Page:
Rain25211 days ago

i have folder in my houdini projects folder called 'follow alongs' - every houdini file saved in there is listed as "YOUTUBER NAME - 'VIDEO NAME' v1" etc. this way you can save whatever progress you make when following along with whatever youtube video. also caus im pretty adhd i usually only do about 20 minutes of a video or 5 minutes of a video then get bored do another video instead... but this way you can sort of still save progress of what youve done so far if you want to try following a lot of youtube tutorials and bounce around between them if u have the adhd or whatever u wnt....

im thinking for videos where you REALLY want to learn what theyre doing in the video... might be good to follow a video 2 or 3 times... by the 3rd time you can probably quickly remember all the exact steps they did just before theyre about to do them so then i guess u might really understand the content.... idk if ill do these horikawa VEX videos multiple times... ill probably move on to more practical applications instead

Rain25212 days ago

also make a text file where you list all the shortcuts of the program that you use, with brief description. then organise them in bullet points for e.g. node graph shortcuts, viewport shortcuts, etc. then whenever you forget shortcut can use ctrl-f to search for keyword in the description u wrote of the shortcut if the file gets huge. e.g. if you want attribute wrangle node in houdini, you can click on blank spot in nodegraph viewer, then type tab to bring up addnode menu, then type aw{enter} to search for attribute wrangle and hit enter to add it, then can press {f2} to rename node... you want to be using the shortcuts most of the time probably... then just remember u need to type 'aw' to get attribute wrangle node... each node will have some specific shortest thing you can type to bring it up

Rain25212 days ago

i sort of follow 80% what junichiro says and most of the time the 20% i dont understand he says itll make more sense in a later video in the series and 15 hrs in it does seem to be the case..... again its dry as hell building blocks of procedural modeling its boring af but he does it quick and cuts all the bullshit and refers to the structures he uses in his practical applications of the processes as far as i can tell etc i rate a good 10/10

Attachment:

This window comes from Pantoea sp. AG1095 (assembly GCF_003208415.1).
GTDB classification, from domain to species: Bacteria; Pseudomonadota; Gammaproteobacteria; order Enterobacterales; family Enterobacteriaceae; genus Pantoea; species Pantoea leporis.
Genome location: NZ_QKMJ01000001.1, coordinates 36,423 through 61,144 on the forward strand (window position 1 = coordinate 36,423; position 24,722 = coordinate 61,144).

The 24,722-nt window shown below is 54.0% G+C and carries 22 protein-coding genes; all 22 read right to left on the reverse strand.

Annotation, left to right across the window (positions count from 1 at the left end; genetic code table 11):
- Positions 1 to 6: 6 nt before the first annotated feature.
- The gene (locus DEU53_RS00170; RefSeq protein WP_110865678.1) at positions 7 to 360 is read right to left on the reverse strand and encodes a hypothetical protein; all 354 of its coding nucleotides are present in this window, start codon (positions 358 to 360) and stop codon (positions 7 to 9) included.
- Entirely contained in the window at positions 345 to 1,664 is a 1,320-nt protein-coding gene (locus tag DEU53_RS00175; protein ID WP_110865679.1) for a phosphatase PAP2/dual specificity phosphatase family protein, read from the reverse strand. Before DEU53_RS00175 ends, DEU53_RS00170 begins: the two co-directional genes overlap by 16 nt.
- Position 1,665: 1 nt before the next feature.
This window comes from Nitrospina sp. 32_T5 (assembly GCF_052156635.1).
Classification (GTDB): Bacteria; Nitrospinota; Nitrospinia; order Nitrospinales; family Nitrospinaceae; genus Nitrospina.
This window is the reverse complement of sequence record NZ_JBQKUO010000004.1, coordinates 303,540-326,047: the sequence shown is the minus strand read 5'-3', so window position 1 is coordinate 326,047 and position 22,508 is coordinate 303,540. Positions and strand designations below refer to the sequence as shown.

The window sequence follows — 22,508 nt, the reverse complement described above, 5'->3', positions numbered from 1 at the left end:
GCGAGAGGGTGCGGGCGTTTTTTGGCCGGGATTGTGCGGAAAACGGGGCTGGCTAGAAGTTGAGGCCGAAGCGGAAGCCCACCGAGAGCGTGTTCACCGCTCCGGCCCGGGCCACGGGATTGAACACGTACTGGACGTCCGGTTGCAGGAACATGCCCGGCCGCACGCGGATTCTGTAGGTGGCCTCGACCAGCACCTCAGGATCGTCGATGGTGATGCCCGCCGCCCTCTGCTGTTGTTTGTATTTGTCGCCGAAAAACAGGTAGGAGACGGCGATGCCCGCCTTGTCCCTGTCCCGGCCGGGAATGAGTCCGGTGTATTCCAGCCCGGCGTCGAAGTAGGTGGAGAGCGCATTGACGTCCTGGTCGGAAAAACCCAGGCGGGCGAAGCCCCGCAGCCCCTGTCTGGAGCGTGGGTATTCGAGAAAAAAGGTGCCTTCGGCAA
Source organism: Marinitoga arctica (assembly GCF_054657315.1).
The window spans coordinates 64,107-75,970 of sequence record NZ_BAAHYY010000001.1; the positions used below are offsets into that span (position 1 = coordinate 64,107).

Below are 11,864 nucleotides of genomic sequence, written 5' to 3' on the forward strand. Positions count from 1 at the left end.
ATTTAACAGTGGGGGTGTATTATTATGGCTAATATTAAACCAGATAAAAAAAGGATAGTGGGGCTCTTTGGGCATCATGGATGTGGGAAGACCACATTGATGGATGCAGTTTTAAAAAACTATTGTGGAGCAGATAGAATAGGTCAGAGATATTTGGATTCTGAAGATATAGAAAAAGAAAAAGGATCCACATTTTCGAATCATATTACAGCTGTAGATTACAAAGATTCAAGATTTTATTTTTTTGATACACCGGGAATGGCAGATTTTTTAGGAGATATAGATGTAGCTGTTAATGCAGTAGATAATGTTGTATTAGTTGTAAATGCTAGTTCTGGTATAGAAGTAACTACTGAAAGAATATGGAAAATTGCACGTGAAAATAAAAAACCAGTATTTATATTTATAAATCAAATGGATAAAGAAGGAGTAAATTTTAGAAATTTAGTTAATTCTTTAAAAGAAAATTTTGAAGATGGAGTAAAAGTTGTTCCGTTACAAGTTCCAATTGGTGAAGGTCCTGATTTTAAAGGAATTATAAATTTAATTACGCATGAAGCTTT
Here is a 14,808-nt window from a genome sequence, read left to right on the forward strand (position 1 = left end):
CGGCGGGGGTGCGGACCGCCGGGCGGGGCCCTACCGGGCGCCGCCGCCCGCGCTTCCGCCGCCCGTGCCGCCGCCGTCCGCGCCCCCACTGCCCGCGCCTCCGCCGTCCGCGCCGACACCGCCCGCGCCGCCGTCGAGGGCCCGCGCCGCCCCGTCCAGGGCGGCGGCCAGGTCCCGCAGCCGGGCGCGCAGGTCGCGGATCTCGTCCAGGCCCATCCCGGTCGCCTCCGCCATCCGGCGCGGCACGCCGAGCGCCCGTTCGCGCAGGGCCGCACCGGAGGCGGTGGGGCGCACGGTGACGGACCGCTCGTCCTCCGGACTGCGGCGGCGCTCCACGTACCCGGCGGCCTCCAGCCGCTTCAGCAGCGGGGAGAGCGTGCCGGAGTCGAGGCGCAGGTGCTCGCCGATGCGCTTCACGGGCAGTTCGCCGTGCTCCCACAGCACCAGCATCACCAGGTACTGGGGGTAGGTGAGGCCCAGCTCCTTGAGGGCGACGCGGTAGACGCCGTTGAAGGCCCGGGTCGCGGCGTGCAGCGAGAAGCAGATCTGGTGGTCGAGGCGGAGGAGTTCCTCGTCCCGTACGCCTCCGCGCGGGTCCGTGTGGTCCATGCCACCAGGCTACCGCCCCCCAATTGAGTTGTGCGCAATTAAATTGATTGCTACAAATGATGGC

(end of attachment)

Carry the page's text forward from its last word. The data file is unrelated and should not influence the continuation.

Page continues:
Rain25213 days ago

i dont know if vectors can be 5 numbers yet

Rain25213 days ago

sometiems vector 2 numbers or 4 numbers too

Rain25213 days ago

if uve ever watched a programming tutorial its usually like "this is how to type hello world, and this is the FIFTY FUCKING DIFFERENT DATA STRUCTURES U WONT USE FOR A BILLION HOURS BUT ILL DESCRIBE THEM ANYWAY'... the junichiro cut out most of the pointless shit like that so far from what ive seen... but it is still fucking dry as hell caus theres so many building blocks to make anything work at all in procedural 3d. maybe u do want some basic knowledge in programming or 3d but i rlly dont think entirely too necessary as long as i guesss u google instead whenever u dont understand or not..... all u have to know is a vector is 3 numbers, each one can be positive or negative... i think anyway

Rain25213 days ago

its fucking DRY content just watching 50 hrs of how to learn fundamental building blocks of houdini but junichiro not slipping on the dry shit or whatever the fuck

Rain25213 days ago

actually ive only done first 15 or so hrs of his VEX tutorial but he has been droppin bangers all 15 hrs so i think its enough cred to drop endorsement personally

Rain25213 days ago

i know im talkin up the junichiro san a lot... but i rlly think his tutorials are approachable to both programmer and non-programmer. programmer will breeze thru a lot of the concepts he is bringing up. non programmer will find it a little bit overload... but junichiro san really explain everything in detail. most programmer have no idea how to explain wtf they doing but he somehow can explain this strong endorsement

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merry xmas and new years